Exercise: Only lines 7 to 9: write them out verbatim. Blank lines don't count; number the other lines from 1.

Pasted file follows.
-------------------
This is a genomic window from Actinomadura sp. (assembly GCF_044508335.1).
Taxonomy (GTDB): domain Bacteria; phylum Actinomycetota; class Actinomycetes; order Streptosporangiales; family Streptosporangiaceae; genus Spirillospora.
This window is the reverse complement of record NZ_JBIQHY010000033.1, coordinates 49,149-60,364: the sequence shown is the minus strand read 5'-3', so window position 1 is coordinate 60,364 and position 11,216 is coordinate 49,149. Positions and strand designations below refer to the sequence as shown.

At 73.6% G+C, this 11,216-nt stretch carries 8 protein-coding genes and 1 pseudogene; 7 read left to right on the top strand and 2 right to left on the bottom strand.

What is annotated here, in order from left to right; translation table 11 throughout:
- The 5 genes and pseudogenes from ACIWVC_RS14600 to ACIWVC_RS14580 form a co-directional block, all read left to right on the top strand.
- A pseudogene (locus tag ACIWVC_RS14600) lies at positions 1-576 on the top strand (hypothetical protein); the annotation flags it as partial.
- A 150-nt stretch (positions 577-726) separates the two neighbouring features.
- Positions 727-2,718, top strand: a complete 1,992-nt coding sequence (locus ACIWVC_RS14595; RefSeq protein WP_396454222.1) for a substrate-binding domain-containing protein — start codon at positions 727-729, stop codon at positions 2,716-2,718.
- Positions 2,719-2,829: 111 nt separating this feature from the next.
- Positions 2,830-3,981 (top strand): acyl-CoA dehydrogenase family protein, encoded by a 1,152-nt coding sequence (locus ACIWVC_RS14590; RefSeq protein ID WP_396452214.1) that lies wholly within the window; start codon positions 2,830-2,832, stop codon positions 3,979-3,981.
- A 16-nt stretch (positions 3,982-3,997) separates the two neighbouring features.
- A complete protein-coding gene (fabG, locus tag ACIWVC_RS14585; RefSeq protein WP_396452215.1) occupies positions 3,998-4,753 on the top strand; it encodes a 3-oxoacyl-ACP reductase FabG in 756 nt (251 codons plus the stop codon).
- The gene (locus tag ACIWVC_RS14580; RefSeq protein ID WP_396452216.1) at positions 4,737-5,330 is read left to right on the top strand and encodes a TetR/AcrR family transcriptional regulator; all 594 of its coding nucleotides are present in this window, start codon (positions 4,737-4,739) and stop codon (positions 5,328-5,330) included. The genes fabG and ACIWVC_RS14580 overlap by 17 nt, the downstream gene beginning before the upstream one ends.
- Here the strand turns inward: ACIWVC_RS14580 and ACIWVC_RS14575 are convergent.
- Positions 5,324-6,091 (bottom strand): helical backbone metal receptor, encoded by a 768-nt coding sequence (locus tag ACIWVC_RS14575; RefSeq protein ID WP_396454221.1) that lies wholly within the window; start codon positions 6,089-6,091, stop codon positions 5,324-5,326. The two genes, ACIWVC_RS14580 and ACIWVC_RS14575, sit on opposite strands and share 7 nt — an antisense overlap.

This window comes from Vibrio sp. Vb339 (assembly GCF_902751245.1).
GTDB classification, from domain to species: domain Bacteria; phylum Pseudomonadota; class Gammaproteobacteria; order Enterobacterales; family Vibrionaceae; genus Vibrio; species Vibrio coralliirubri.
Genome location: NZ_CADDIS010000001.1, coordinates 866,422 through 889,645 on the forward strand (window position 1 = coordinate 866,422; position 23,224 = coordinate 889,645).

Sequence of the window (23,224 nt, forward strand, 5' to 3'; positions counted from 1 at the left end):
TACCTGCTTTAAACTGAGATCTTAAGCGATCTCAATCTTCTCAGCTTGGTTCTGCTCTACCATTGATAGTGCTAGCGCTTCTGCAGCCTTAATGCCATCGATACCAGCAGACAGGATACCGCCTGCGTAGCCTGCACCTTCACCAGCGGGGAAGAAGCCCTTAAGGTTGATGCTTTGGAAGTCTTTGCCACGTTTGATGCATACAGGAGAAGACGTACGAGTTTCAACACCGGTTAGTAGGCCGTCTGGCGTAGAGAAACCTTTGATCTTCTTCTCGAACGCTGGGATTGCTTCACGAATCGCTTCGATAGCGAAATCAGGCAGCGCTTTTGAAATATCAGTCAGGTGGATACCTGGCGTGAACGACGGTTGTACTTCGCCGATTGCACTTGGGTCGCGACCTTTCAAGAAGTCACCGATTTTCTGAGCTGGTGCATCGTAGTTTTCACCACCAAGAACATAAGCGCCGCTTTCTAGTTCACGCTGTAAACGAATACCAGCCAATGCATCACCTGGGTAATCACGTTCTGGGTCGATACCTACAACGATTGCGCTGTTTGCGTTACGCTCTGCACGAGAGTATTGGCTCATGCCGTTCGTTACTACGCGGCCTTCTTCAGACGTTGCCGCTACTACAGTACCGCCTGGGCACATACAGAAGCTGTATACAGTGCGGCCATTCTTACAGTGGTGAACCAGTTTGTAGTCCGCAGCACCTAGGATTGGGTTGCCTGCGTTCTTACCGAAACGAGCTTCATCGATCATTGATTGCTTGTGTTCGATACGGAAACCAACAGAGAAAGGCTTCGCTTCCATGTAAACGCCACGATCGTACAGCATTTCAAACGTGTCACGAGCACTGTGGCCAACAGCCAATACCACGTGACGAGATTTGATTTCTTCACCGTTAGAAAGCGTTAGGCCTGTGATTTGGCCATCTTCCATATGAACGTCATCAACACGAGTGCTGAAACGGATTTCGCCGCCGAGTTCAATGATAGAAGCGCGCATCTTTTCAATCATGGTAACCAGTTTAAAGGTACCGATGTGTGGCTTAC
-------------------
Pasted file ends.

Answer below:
- A pseudogene (locus tag ACIWVC_RS14600) lies at positions 1-576 on the top strand (hypothetical protein); the annotation flags it as partial.
- A 150-nt stretch (positions 577-726) separates the two neighbouring features.
- Positions 727-2,718, top strand: a complete 1,992-nt coding sequence (locus ACIWVC_RS14595; RefSeq protein WP_396454222.1) for a substrate-binding domain-containing protein — start codon at positions 727-729, stop codon at positions 2,716-2,718.